Supplies

Primer (this is one of my favorite kinds)
Paint roller & paint brush
Sea sponge
Acrylic paints
Minwax Polycrylic
Sandpaper (optional)
Foam roller (optional)

Costs

I already had the primer, paint roller, paint brush, and sandpaper.  All I had to spend was about $20ish on the Poly, under $10 for the craft paints, and $3 for the sea sponge because I used a coupon at Joann’s.  Also, I bought 3 extra of each color of craft paint but I ended up only needing one of each.

MVS (Most Valuable Supplies)

The absolute most important supplies are the sea sponge and the sealer.

I’ve read that some people use crumpled up paper towels or plastic bags, but they must have been Van Gogh, because that’s crazy talk.  I tried to use a regular sponge brush to practice before I got the sea sponge, and it was a total and complete failure.

As soon as I used the sea sponge I could immediately see how this was going to really look like granite.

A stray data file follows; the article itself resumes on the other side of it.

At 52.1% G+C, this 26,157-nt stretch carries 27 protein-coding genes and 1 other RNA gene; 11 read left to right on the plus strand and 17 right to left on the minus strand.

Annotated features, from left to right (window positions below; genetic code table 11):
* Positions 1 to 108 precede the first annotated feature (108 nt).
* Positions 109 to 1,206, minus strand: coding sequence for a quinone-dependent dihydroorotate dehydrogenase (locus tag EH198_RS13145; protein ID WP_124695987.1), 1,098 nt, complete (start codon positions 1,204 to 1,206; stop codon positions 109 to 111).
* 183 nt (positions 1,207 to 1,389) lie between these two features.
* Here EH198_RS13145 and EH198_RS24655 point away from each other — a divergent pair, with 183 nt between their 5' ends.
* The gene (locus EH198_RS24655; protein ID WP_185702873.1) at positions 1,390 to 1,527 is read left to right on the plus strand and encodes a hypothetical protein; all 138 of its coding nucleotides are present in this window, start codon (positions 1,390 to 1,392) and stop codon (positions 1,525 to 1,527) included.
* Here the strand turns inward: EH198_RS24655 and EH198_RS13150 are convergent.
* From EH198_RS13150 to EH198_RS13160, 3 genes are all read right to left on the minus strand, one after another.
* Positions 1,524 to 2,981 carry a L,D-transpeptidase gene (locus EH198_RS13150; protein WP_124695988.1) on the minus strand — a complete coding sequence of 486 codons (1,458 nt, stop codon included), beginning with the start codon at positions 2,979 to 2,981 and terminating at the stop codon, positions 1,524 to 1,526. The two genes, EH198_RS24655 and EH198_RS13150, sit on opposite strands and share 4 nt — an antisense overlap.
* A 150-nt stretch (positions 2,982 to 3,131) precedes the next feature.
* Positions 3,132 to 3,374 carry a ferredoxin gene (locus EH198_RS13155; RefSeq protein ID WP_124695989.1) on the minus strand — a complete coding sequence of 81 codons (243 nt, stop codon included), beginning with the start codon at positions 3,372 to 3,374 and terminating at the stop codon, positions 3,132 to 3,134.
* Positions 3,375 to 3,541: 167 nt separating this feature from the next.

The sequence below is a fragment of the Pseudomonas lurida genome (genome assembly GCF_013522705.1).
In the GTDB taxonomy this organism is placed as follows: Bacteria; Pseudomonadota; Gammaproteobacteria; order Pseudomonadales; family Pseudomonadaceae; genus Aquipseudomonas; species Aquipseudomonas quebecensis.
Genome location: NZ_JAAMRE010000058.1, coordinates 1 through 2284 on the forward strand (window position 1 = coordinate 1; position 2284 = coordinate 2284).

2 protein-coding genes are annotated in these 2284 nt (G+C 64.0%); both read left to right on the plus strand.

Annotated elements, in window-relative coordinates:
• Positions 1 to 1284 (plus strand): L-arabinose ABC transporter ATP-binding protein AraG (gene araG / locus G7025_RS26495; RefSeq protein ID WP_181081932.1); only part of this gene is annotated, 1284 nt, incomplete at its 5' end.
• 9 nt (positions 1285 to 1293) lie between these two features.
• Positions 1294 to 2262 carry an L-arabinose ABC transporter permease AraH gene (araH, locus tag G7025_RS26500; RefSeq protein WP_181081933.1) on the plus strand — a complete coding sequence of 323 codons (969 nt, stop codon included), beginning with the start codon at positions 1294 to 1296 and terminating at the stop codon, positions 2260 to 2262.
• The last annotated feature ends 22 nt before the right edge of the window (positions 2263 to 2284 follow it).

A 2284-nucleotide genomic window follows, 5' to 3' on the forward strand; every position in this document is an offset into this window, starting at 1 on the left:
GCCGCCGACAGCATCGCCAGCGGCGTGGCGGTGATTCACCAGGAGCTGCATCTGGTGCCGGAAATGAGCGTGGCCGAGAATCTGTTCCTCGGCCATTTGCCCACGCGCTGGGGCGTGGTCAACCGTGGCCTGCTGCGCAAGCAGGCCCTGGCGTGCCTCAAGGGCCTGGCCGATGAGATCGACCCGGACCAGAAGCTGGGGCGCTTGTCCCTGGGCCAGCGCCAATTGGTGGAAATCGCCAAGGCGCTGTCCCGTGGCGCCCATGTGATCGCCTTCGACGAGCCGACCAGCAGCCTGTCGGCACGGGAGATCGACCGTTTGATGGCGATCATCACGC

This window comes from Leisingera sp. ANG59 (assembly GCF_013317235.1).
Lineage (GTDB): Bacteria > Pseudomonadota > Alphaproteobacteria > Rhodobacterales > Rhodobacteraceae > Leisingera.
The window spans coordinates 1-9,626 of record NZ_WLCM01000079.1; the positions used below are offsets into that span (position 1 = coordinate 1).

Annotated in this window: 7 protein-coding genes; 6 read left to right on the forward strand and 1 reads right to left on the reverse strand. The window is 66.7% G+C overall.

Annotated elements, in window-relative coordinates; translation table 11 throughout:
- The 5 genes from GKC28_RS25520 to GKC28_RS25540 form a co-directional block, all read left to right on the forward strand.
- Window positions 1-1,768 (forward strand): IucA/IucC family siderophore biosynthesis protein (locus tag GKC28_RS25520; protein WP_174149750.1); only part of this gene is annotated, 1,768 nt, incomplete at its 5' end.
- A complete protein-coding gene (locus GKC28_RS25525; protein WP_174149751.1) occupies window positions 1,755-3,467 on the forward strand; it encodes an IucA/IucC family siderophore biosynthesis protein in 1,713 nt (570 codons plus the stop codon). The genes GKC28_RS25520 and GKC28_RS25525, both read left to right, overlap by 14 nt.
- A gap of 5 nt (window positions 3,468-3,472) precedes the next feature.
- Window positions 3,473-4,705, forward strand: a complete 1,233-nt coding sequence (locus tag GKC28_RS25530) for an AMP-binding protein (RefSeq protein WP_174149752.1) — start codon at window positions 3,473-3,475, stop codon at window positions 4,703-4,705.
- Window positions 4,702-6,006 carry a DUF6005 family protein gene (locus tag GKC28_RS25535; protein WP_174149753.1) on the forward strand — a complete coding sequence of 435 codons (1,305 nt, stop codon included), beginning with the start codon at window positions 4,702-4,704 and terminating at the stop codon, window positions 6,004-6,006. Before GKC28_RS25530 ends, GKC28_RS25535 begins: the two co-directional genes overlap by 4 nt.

Sealer Options

Choosing the type of sealer was really a process of elimination.  Your other sealer options are polyurethane or some kind of epoxy pour.

Keep in mind that polyurethane yellows very quickly, so it’s definitely not appropriate for counters.

An epoxy pour is another option.  I like the results I’ve seen, but I would never be able to get that done while living and using my house with two young kids.

You can read more about using polycrylic below, but it was definitely the easiest option.  The dry time is quick and application is easy.  Using a foam roller made application a thousand time easier for me, so I would definitely suggest that.

More Before Pictures

More of the ugliness? Yeah, you are welcome.

The only way I’ve lasted this long with all this orange is because having 2 kids in less than 2 years has fried my brain.

paint countertops like granite

The next project is covering the remaining paneling (I painted the dining room paneling, but this is next).

UPDATE: I actually made this into a backsplash, painted the cabinets, walls, and replaced the hardware. Here’s how I painted the cabinets and did the backsplash, but you mostly want to check out the full makeover.

Then I’m going to paint the cabinets and either replace the knobs.  I tried to paint them blue a year ago, but I hate them violently, so don’t take those into consideration here.

Paint countertops like granite